AMERICAN FIRMS INTERESTED IN AFRICA

AMERICAN FIRMS INTERESTED IN AFRICA

Mima Nedelcovych, the new U.S. executive director to the African Development Bank, is much happier than he was just after he took up his post at the bank's headquarters in Abidjan, Ivory Coast.

"I think we're doing all right. We've now broken the ice to have U.S. firms on the short list," he said here this week, while conducting a seminar on procurement opportunities at the bank.Back in November, Mr. Nedelcovych was so frustrated by American companies' disinterest in the bank's opportunities that he was threatening to call off his traveling campaign in the United States.

But in the last few months, about 150 American firms have responded directly to the bank on bidding for contracts, he said. This doesn't mean American companies should relax their efforts, however, he said.

The United States is the largest non-African shareholder in the bank and the second-largest shareholder of all, but U.S. companies still account for only 2.3 percent of the procurement contracts.

"The real reason for this? The European companies are in Africa to stay," Mr. Nedelcovych told a roomful of American entrepreneurs at the U.S. Chamber of Commerce on Monday.

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ARE U.S. COMPANIES getting beaten in African contract bids because of price and quality? one entrepreneur asked.

"American firms have been very competitive price-wise," said the bank's vice president of operations, T. Gedamu.

American consulting firms should register with the bank if they want to be considered for contracts. Guidance on how to do this can be obtained from Dick Bell of the U.S. Commerce Department, (202) 377-2460, or Elizabeth Stewart of the Treasury Department, (202) 566-5775.

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ONE AMERICAN entrepreneur and his African partner found a way to solve the problems of transportation, currency inconvertibility and shortage of materials for West Africa's steel industries.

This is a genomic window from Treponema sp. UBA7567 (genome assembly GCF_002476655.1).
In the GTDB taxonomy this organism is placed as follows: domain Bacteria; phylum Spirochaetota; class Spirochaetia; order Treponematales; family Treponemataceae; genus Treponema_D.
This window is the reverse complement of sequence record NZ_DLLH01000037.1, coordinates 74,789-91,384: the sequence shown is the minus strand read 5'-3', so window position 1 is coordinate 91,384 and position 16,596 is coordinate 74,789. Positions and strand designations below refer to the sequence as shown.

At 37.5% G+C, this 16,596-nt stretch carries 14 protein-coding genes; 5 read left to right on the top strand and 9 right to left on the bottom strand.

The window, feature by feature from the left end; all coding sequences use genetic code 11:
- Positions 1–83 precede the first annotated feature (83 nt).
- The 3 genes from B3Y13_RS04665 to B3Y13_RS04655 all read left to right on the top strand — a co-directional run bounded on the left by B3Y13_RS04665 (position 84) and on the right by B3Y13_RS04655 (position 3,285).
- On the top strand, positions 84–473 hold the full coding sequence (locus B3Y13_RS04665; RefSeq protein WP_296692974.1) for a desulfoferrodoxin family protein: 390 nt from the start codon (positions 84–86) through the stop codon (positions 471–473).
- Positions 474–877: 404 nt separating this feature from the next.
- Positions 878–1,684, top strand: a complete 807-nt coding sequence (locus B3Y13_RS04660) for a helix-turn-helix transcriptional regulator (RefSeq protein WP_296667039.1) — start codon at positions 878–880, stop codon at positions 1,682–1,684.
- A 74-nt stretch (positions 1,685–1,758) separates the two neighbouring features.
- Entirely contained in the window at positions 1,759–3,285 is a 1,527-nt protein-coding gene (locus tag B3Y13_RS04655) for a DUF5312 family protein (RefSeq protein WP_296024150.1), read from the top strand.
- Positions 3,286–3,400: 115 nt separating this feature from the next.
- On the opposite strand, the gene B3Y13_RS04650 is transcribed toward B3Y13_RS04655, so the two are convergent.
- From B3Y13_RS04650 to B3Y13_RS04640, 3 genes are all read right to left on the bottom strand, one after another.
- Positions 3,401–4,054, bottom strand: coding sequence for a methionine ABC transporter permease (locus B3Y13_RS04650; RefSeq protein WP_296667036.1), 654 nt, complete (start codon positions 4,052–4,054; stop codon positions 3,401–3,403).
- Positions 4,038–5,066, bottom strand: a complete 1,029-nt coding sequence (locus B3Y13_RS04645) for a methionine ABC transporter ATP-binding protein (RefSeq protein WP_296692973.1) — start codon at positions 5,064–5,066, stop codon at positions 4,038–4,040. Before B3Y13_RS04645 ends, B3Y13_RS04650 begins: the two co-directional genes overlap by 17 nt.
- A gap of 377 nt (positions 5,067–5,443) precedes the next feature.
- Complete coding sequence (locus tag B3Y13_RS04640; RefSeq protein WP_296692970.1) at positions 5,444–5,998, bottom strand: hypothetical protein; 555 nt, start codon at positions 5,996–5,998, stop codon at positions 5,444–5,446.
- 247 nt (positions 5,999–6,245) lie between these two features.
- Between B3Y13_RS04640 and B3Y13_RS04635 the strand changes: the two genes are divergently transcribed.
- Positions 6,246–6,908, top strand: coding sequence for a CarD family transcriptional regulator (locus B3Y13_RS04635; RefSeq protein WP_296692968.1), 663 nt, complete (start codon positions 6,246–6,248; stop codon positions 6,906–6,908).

John M. Moore, the French-speaking "president directeur-general" of Societe Togolaise de Siderurgie SA in Lome, Togo, and Alintah Esom, president of the Fortune Group holding company in Lagos, Nigeria, at the end of 1989 outfitted a barge that plies the West African coastline, calling at ports on a fixed schedule to trade steel products.

The "Floating Market," as they call it, is operated by SDS Marche Flottant, based in Lome.

"Call it trade barrier-busting if you wish," said Mr. Esom. "We take all the currencies we are offered."

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THE EVENT THAT brought all these folks together in Washington was the 10- day mission of the African Business Roundtable to promote Africa's business image to the American business community.

The subject of financing was raised repeatedly among Africans and Americans alike. In private conversations, some conceded that the sale of arms, capital flight and the payment of non-African experts residing in African countries are the biggest drains on Africa's much-needed hard currency.

According to Hussein Sabbour, chairman of Sabbour Associates, an engineering consulting firm based in Egypt, there are 70,000 non-African technical experts in Africa who account for $14 billion annually in salaries and benefits paid by African governments.

On capital flight, Mr. Moore suggested creating a mutual fund that would offer a higher rate of return than the Swiss banks where Africans have stashed away billions of dollars.

The fund would be used to finance investments in Africa.